|dc.description.abstract||Entity authentication is the process allowing a user, in a distributed system, to gain confidence in the identity of one (or more) communication user. Such a process may be either unilateral (the users are involved in a conversation in which only one of them, called the verifier, gains confidence that it is the other, called the prover, with whom he is speaking) or mutual (both users gain confidence about the identity of the communication partner). Moreover, the users might share some secret information, or might not.
A one-message unilateral entity authentication scheme allows one party, called the prover, to authenticate himself, i.e. to prove his identity, to another party, called the verifier, by sending a single authentication message. We consider schemes where the prover and the verifier do not share any secret information, such as a password, in advance.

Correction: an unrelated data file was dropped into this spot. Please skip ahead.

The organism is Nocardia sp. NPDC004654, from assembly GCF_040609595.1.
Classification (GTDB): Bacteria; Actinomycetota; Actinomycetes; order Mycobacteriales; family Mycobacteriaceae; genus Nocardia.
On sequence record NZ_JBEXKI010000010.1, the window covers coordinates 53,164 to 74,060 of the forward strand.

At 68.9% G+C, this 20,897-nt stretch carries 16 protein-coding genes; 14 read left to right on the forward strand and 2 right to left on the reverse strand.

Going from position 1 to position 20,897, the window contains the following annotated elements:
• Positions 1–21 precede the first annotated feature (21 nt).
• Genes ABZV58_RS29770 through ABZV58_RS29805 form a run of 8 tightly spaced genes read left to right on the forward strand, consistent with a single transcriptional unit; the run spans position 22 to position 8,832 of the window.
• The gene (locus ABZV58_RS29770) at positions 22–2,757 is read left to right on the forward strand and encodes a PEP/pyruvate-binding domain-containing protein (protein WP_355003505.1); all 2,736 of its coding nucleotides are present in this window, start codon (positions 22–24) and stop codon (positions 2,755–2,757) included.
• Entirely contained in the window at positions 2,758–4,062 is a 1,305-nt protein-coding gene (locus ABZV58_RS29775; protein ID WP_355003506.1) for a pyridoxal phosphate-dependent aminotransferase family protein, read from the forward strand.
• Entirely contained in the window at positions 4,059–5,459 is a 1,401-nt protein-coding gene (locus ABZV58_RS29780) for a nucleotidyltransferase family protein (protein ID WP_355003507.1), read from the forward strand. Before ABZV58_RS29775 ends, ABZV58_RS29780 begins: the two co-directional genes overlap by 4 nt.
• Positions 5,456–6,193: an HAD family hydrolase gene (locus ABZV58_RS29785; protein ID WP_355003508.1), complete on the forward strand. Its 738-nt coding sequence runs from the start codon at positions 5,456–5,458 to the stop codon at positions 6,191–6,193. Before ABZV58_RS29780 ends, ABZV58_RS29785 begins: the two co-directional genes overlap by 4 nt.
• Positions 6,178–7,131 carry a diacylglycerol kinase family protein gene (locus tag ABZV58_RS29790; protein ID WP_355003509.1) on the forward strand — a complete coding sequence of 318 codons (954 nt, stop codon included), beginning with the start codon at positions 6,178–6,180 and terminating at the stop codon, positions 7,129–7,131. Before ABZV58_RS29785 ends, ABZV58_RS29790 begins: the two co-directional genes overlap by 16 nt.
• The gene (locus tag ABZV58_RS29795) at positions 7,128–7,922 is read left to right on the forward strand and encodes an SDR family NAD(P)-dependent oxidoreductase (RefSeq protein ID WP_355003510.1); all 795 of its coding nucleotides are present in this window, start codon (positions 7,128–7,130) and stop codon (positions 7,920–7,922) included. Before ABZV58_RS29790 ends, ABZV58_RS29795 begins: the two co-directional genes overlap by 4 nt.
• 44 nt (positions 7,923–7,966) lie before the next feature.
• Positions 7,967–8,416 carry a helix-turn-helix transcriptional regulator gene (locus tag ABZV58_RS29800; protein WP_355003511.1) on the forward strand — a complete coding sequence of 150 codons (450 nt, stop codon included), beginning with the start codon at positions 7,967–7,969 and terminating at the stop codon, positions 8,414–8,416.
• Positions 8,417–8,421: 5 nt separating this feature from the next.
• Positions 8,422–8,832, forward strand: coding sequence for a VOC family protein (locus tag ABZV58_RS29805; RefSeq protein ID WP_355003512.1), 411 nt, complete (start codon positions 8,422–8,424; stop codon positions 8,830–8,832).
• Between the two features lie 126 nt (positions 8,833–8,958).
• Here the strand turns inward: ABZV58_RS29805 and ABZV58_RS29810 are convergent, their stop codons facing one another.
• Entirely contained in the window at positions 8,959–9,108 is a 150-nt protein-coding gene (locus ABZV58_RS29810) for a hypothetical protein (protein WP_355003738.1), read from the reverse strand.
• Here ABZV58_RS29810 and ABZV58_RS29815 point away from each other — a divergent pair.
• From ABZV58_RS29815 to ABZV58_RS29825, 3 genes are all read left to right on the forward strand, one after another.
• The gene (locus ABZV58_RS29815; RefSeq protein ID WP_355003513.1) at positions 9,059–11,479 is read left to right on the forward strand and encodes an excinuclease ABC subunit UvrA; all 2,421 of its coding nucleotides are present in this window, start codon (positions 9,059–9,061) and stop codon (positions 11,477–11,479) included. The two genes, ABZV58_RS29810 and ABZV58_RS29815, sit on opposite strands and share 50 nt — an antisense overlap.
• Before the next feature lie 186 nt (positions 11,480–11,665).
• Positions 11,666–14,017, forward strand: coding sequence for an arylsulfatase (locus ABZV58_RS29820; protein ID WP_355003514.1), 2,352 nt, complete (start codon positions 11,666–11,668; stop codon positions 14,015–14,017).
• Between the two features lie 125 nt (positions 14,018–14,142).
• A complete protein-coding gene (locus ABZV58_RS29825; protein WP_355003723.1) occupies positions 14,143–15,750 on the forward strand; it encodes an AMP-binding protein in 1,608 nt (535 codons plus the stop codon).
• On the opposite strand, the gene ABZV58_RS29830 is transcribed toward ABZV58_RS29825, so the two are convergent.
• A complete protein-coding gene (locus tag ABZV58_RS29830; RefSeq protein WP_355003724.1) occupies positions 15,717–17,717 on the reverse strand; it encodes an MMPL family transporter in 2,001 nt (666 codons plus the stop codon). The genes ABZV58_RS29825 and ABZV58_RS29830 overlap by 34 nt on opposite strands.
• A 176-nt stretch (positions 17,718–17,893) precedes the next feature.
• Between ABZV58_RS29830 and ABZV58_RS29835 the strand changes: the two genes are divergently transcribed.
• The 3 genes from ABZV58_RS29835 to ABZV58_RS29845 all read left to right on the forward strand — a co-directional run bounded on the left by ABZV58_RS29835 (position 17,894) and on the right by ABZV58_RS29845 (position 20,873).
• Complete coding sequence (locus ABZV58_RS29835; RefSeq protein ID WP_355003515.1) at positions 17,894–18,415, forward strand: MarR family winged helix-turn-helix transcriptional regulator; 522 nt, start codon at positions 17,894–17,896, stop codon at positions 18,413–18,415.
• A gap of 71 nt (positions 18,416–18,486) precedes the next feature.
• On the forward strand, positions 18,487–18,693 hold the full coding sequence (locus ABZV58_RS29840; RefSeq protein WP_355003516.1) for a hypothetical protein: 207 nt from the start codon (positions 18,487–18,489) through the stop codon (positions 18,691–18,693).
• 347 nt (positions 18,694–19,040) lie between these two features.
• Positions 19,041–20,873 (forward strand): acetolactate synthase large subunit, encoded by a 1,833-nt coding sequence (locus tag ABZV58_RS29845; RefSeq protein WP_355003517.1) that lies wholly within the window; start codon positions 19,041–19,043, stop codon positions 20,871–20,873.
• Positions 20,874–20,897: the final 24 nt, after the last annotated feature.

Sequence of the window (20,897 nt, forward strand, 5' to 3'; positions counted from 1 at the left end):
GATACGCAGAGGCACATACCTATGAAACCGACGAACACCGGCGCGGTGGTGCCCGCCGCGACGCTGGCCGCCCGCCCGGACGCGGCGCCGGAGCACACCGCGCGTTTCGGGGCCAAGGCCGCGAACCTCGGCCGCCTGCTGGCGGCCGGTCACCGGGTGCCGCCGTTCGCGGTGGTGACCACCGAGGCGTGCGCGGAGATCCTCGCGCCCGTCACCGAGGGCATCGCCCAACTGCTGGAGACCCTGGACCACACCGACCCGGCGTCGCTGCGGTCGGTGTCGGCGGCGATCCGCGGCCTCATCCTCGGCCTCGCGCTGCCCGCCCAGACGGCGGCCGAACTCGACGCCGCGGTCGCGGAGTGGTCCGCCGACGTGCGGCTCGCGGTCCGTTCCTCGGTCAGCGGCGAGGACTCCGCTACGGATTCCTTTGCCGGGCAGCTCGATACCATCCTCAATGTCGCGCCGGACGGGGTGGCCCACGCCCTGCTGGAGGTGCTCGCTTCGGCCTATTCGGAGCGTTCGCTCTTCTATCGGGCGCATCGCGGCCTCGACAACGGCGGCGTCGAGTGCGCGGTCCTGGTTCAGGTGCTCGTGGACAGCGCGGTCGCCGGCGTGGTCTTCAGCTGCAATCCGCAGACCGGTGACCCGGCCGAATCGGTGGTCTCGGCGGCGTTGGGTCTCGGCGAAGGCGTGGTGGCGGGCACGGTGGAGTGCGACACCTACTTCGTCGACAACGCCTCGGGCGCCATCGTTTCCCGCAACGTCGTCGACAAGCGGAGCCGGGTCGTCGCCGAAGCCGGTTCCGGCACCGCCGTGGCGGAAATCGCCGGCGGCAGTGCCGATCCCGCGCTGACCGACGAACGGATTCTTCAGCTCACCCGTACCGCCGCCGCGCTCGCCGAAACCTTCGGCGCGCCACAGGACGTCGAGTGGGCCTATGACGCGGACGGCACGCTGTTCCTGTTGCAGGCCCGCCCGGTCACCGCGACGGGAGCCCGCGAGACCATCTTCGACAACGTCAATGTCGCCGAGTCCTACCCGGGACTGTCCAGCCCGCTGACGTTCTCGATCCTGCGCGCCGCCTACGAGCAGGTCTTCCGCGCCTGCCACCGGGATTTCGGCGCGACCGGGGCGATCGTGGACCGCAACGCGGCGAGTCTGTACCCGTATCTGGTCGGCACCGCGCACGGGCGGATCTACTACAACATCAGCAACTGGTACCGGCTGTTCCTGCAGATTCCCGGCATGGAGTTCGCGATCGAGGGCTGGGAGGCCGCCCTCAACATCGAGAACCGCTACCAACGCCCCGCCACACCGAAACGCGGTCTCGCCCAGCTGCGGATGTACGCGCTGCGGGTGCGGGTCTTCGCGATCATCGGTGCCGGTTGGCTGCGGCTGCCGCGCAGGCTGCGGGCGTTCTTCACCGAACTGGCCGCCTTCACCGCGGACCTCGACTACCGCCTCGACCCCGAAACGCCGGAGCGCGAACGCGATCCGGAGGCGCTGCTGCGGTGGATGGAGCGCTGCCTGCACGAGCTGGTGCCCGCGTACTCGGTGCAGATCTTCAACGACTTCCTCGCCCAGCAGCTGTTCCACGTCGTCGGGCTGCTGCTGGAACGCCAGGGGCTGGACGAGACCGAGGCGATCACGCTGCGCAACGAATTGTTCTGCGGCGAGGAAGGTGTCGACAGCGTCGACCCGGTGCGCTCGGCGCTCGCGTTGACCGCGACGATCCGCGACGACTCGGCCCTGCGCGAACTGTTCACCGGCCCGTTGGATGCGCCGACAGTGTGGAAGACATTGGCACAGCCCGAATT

We propose the first theoretical characterization for one-message unilateral entity authentication schemes, by formalizing the security requirements for such schemes with respect to different kinds of passive and active adversaries. More in details, we consider both static and adaptive adversaries for each kind of attack (passive/active). Afterwards, we explore the relationships between the security notions resulting from different adversarial behaviours for one-message unilateral entity authentication scheme.
Finally, we propose three different constructions for one-message unilateral entity authentication schemes and analyse their security with respect to the different security notions previously formalized in the work. [edited by Author]||it_IT